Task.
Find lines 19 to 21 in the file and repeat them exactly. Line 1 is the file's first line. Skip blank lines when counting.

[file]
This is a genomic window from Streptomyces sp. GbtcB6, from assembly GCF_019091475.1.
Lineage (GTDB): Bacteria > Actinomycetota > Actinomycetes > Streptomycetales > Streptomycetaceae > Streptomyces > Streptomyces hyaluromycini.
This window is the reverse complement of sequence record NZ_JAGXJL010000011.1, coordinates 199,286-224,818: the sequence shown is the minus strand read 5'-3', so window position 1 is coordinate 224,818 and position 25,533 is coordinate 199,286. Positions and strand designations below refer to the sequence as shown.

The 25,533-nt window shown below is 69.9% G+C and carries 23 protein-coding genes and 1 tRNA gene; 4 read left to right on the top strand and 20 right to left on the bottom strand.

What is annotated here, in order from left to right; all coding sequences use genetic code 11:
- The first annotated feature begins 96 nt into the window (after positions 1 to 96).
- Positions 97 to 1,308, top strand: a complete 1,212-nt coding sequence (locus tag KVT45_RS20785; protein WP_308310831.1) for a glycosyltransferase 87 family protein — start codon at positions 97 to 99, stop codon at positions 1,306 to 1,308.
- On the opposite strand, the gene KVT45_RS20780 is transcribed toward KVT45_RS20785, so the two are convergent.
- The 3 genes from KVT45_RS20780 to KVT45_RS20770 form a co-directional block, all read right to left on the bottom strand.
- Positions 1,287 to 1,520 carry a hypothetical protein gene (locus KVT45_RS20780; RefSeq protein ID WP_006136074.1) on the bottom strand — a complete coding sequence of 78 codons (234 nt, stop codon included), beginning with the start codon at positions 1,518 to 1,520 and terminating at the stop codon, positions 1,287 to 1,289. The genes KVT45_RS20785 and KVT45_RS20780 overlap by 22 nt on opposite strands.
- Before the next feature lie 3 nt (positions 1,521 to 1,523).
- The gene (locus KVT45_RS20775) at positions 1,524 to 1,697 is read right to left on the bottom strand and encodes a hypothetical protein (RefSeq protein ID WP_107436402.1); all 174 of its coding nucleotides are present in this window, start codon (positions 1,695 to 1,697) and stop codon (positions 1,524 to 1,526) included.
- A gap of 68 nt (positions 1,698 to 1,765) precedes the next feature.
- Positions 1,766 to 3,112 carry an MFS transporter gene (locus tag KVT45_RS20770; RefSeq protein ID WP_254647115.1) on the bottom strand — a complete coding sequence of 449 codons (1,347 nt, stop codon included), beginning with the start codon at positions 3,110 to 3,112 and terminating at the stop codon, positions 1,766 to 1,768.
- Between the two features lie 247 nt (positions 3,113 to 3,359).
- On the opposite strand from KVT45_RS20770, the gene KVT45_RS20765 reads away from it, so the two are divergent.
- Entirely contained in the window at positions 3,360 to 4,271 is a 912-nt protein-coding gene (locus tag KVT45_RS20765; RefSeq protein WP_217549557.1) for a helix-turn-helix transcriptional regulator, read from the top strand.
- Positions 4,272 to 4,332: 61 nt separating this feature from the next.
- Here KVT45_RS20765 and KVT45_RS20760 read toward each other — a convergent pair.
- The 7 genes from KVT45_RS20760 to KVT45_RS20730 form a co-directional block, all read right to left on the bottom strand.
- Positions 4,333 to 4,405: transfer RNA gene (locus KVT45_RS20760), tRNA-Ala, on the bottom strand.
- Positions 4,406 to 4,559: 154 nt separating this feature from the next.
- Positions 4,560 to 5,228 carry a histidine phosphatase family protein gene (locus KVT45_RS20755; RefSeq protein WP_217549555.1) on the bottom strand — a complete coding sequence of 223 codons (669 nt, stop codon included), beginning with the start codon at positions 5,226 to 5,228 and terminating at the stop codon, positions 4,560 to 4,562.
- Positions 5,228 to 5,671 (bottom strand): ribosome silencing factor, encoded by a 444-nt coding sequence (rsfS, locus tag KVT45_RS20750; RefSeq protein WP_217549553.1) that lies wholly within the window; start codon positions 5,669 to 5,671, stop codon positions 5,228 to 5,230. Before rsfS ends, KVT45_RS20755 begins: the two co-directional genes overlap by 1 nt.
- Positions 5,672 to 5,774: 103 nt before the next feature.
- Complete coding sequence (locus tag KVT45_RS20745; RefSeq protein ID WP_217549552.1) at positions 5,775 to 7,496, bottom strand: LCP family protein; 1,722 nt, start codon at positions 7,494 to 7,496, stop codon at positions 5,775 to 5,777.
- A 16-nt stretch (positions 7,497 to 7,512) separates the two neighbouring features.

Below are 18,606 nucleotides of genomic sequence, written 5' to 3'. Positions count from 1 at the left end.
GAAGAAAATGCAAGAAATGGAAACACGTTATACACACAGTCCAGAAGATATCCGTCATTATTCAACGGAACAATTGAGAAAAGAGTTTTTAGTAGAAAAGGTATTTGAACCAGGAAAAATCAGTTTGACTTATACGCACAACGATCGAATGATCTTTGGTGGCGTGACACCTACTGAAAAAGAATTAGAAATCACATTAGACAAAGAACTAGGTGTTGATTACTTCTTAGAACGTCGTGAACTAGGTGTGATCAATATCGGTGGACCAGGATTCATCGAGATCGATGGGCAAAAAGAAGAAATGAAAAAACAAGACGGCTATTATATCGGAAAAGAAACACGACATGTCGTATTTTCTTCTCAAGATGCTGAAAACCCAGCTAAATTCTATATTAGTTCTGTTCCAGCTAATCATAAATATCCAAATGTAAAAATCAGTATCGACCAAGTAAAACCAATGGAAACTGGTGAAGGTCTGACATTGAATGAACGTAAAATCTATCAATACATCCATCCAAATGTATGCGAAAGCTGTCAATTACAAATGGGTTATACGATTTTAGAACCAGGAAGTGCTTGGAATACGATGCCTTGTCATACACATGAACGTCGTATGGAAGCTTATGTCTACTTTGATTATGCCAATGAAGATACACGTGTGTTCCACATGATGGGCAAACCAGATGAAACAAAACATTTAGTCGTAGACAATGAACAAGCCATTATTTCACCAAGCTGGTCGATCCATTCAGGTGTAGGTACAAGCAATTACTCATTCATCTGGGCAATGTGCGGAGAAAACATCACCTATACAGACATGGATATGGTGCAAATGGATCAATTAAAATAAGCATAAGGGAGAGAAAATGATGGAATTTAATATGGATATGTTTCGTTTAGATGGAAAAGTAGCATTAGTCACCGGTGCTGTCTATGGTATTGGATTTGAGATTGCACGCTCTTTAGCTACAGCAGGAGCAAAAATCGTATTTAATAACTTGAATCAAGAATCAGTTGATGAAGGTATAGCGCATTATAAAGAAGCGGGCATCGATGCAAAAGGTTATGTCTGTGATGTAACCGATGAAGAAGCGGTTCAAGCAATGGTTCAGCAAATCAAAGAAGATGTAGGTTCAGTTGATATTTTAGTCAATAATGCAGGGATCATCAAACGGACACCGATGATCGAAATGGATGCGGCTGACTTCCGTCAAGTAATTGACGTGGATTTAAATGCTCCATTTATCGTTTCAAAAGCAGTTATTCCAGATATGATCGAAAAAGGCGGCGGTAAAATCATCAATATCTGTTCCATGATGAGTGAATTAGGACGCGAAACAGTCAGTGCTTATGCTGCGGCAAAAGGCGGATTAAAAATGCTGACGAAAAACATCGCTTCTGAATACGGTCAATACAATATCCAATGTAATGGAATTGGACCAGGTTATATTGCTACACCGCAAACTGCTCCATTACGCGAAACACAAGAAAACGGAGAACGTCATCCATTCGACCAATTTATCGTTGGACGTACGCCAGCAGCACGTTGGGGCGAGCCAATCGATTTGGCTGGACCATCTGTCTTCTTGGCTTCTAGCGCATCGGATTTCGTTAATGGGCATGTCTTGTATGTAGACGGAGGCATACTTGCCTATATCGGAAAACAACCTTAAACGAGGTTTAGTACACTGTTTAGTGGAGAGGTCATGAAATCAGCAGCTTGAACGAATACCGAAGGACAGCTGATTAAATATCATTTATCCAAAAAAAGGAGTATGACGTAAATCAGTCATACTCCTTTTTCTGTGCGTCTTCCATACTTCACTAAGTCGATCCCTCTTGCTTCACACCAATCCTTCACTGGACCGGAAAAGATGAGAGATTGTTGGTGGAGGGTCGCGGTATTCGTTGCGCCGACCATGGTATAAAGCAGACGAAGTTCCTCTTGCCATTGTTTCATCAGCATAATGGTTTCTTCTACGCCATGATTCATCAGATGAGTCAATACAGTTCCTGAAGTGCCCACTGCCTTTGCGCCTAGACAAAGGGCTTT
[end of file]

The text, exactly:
- Here KVT45_RS20765 and KVT45_RS20760 read toward each other — a convergent pair.
- The 7 genes from KVT45_RS20760 to KVT45_RS20730 form a co-directional block, all read right to left on the bottom strand.
- Positions 4,333 to 4,405: transfer RNA gene (locus KVT45_RS20760), tRNA-Ala, on the bottom strand.